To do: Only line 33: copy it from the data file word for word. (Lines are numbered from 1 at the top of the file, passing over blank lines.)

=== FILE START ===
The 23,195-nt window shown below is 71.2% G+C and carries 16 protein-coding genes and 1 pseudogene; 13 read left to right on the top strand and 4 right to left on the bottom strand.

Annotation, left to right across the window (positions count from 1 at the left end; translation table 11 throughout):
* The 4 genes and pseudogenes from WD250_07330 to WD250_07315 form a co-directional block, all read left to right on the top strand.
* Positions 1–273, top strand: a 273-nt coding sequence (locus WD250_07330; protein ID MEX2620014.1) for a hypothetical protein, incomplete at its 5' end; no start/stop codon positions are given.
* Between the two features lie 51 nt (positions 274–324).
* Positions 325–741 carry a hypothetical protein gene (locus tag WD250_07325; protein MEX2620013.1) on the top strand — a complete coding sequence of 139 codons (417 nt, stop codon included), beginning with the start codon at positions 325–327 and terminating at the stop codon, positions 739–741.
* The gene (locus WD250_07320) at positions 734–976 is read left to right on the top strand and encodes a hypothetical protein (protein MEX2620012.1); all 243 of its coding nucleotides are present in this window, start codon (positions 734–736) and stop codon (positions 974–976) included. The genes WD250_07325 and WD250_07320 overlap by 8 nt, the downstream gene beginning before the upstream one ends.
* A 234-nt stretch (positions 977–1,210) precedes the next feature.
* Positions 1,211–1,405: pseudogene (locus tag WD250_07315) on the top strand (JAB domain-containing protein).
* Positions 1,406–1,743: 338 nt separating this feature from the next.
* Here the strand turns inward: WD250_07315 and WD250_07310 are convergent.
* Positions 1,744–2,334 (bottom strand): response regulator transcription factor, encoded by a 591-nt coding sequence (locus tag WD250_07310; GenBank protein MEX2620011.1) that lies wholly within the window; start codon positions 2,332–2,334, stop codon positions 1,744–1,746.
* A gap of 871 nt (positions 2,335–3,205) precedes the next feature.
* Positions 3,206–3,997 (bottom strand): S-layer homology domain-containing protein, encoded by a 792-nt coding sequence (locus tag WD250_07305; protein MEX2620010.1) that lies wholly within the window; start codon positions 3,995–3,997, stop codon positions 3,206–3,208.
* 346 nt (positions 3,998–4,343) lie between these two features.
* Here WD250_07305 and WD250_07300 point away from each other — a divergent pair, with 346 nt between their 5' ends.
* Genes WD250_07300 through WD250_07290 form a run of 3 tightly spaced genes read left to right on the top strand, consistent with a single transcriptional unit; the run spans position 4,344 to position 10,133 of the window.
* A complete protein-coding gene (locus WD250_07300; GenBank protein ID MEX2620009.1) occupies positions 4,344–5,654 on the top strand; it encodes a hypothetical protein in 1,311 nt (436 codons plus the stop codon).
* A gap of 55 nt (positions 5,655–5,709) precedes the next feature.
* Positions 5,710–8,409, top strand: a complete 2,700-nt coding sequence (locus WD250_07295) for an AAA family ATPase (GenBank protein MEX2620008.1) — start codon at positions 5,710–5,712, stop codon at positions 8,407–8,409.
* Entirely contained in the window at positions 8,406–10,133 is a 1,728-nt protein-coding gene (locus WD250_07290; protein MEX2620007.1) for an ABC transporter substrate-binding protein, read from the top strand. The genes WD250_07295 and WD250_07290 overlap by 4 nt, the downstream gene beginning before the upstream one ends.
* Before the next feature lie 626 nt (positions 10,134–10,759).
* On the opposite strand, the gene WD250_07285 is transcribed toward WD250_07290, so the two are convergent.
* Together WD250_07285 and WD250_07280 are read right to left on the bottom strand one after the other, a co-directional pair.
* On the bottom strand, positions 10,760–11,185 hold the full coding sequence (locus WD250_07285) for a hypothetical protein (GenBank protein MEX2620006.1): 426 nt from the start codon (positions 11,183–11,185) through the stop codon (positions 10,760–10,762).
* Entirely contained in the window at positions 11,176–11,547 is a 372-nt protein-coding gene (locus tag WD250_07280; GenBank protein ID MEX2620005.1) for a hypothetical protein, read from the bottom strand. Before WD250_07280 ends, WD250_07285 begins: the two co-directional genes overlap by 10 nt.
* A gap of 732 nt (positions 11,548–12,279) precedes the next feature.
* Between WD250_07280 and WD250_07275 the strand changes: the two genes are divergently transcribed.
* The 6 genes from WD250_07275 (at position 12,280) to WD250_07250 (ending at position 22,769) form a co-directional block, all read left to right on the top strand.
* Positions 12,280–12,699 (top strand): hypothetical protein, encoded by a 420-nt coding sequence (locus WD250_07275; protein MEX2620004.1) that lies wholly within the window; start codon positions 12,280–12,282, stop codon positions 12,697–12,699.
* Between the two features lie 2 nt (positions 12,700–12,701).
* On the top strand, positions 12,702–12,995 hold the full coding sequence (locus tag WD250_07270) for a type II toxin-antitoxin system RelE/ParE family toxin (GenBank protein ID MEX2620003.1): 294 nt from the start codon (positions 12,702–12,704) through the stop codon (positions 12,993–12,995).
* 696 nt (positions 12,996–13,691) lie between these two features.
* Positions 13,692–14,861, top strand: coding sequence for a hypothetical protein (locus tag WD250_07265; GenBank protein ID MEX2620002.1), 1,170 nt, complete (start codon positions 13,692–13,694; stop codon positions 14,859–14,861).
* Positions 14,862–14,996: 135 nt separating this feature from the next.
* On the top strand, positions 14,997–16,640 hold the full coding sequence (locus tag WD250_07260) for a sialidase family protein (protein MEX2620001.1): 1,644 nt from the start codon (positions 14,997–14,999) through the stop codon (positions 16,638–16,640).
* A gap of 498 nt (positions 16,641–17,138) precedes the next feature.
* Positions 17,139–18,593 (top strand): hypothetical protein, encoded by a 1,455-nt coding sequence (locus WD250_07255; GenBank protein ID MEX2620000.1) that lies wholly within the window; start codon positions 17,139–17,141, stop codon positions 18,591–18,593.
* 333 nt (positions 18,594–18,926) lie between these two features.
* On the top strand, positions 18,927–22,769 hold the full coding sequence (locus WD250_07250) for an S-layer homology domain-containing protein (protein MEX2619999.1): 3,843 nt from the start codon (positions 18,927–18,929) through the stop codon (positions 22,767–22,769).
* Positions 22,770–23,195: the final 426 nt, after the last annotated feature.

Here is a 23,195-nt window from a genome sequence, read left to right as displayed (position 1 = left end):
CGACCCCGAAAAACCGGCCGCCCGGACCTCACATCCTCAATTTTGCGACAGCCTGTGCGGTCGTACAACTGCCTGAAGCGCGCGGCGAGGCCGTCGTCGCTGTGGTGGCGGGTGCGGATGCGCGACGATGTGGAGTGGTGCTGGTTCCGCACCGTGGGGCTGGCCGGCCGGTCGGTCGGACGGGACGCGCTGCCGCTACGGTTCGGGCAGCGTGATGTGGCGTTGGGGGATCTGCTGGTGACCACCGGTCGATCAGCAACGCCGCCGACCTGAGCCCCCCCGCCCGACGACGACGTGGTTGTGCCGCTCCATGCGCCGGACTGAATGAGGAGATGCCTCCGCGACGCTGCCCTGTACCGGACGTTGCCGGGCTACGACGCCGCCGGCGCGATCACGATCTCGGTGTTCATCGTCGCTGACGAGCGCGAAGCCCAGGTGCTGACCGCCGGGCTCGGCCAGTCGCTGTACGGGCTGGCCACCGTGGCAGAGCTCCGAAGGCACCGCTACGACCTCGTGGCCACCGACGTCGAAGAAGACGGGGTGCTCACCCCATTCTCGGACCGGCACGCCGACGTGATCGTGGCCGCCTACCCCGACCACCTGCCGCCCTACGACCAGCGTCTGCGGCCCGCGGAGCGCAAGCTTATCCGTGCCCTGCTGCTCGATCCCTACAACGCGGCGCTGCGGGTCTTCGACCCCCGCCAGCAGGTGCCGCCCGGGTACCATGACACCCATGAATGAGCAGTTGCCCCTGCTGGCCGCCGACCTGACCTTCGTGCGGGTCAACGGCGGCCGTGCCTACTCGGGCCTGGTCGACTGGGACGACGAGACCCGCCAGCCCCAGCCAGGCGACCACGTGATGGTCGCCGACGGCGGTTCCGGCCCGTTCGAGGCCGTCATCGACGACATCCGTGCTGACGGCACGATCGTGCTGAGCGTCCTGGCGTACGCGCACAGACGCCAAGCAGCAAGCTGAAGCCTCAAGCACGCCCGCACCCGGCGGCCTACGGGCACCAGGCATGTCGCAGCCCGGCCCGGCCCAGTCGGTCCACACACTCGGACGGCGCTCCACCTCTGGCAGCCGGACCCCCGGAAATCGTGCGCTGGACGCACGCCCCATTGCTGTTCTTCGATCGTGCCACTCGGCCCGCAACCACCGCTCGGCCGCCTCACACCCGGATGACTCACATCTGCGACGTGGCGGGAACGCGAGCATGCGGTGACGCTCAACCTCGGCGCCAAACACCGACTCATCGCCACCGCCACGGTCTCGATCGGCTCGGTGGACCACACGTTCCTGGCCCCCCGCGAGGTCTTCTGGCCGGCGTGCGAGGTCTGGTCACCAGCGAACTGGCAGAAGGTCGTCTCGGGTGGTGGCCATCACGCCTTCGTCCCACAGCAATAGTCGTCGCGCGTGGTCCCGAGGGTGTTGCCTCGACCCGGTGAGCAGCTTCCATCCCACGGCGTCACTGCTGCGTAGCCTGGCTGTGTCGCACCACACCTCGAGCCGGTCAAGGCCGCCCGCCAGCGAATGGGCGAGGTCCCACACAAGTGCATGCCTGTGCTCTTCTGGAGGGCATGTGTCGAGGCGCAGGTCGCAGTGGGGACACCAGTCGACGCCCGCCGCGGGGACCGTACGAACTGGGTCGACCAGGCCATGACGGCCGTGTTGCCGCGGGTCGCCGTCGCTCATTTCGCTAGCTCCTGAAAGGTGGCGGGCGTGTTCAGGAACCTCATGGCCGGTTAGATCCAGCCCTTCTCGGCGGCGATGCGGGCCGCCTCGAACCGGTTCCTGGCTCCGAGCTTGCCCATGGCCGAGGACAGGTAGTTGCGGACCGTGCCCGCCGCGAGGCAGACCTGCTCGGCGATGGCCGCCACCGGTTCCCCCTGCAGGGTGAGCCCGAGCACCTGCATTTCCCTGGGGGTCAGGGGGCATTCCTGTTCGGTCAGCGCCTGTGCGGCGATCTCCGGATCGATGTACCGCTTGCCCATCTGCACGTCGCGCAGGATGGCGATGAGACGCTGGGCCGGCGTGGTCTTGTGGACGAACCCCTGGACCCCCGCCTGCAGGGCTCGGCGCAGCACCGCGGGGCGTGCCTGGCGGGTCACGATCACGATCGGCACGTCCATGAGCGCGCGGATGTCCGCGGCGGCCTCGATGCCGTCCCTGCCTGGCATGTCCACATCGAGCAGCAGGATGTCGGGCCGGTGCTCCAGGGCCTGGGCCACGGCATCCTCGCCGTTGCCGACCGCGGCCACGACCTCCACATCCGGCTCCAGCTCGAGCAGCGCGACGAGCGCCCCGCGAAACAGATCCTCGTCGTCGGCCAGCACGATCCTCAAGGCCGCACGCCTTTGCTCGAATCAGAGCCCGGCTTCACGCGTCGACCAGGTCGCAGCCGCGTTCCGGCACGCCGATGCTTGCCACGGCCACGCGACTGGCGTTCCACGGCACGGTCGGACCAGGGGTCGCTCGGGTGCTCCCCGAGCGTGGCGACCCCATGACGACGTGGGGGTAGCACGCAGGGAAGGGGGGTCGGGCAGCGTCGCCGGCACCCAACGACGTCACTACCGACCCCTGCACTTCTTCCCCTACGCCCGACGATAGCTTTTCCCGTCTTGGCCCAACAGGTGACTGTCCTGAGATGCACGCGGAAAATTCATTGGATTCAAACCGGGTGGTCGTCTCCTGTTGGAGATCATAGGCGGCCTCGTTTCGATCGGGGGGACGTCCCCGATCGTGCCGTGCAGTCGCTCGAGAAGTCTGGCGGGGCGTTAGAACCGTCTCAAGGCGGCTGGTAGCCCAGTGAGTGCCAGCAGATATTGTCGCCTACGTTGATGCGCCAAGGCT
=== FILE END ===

* 696 nt (positions 12,996–13,691) lie between these two features.